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S/V/C70 Dash rattle making us crazy

2003 V 40 pampered and unmolested 103K miles. recently developed a harsh rattle and clank coming from behind the glove box enclosure where the airbag lives. I have separately removed the radio, a/c control panel, speaker grill etc and probed around in there with my hand but can't get around all the stuff back there to locate the culprit. Can anyone suggest a workaround that does not include removing the dash which is beyond my skills and abilities, or have a suggestion as to exactly where this might be located? With the dash out, I can't drive the car to locate the rattle anyway. Catch 22.
Help.

Comments

  • Ex850RSnoopy (@Ex850R) Somewhere Over the Rainbow. Melbourne.
    A bodgy solution is pump a can of "no more gaps" into there.
    But really, dash out. Or take lower cover off and get into footwell looking up.
  • SpacSpac (@Spac) Canberra-ish.
    These are a very easy car to remove the dash from. Usual airbag de-powering precautions and then just work methodically and patiently.

    If you have removed the radio/heater controls, then you are about 1/3rd of the way there already.

    A harsh clank suggests to me that the airbag itself is loose. Most other things are plastic and incapable of making more than thuds or squeaks.
  • SpacSpac (@Spac) Canberra-ish.
    Have you levered up the speaker grille? IIRC, the speaker is riveted to the plastic dash body (and therefore unlikely to be the source of your rattle), but the steel speaker body is one possible source of rattles if it has come loose.
  • I have had the grill and speaker all the way out and had my hand down into the opening without result. I'm curious; is the airbag encased in a metal or plastic container, and how is it retained in there, and what would be happening if it is loose?
  • SpacSpac (@Spac) Canberra-ish.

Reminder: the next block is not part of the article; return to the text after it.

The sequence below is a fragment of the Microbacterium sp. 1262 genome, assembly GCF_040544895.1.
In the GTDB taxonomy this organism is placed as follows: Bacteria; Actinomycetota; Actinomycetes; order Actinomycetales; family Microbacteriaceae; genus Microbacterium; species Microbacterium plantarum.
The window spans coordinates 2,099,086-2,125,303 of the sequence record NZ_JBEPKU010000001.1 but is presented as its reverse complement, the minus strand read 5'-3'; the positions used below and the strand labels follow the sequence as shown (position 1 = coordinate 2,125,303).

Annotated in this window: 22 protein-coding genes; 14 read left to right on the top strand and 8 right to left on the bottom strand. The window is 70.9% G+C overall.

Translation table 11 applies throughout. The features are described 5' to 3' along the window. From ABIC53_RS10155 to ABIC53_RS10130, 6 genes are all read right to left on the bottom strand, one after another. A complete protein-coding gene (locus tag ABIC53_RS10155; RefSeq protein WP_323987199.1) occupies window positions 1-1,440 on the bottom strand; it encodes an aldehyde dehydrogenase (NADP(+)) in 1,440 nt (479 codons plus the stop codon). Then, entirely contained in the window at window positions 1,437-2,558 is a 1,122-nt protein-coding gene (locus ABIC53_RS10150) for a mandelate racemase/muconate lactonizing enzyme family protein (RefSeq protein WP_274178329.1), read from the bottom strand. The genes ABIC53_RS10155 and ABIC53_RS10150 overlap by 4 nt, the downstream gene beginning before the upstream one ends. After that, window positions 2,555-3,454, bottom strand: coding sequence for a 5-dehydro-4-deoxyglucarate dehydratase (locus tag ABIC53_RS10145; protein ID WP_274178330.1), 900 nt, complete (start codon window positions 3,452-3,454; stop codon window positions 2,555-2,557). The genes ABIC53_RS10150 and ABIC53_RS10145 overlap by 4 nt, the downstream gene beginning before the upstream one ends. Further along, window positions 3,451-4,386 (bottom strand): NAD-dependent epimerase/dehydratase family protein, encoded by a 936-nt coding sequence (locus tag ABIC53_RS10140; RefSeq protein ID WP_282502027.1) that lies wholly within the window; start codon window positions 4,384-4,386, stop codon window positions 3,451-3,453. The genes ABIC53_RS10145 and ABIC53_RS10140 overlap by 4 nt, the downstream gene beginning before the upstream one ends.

edited December 2018
    If it is loose, then it will rattle and drive you mental...
    I've looked at a lot of BMW airbags since I last looked at an x40 one, so I am not 100% sure that my memory is correct, but...
    I am pretty certain the Volvo passenger airbag is in a roughly cylindrical metal case and is screwed to the underside of the dash using torx self-tapper screws into the plastic.

    Your use of the word "Clang" leads me to infer that it is a significant weight that's probably metal, rather than a light piece of plastic or something.
    The only heavy things under there are the (very large, mostly plastic) heater/AC box and the airbag.
  • After more information being offered, I'm being told that a bad strut bearing on the passenger side could be the problem also. Is this a more viable possibility than a loose airbag in your opinion?
  • SpacSpac (@Spac) Canberra-ish.
    Yes, but not sure if you'd confuse the two.
  • Spac,
    Many thanks for the input. It was any or all of the following: a bad strut bearing, strut, sway bar bushing, sway bar link. We replaced them all, both sides. $1300 usd later no more rattle.
    At least it wasn't the airbag...
    Spacegads
  • Spac,
    Many thanks for the input. It was any or all of the following: a bad strut bearing, strut, sway bar bushing, sway bar link. We replaced them all, both sides. $1300 usd later no more rattle.
    At least it wasn't the airbag...

    Sway bar bushing is one of the common ones if it's a clunk
    Sway bar end links are more of a click
    Strut mounts make all sorts of clangs and clunks
    Struts are not that common but everything else you replaced is a wear item on these cars
  • Thanks Bear. Any other wear items I should be aware of? We have done the timing belt, plugs, filters, brakes, tires, battery, etc. What about the transmission, cv joints, axels, and rear suspension components? And how long is the radiator and water pump good for? And the turbo?
  • SpacSpac (@Spac) Canberra-ish.
    Water pump should be done at the same time as timing belt.

    Turbo and CVs are both items that will give plenty of warning before leaving you stranded.
    Even considering the number of thoroughly neglected ones that I drag home, I am yet to encounter a bad CV on one.
    Turbos seem to last pretty well. A car that's had normal maintenance seems to need a turbo somewhere between 200,000 and 300,000km.

    Radiators mostly fail by the plastic hose fittings crumbling. The t-piece in the top hose on turbo models is usually the failure point. I would replace it now, unless you have reason to believe that it is new(ish).
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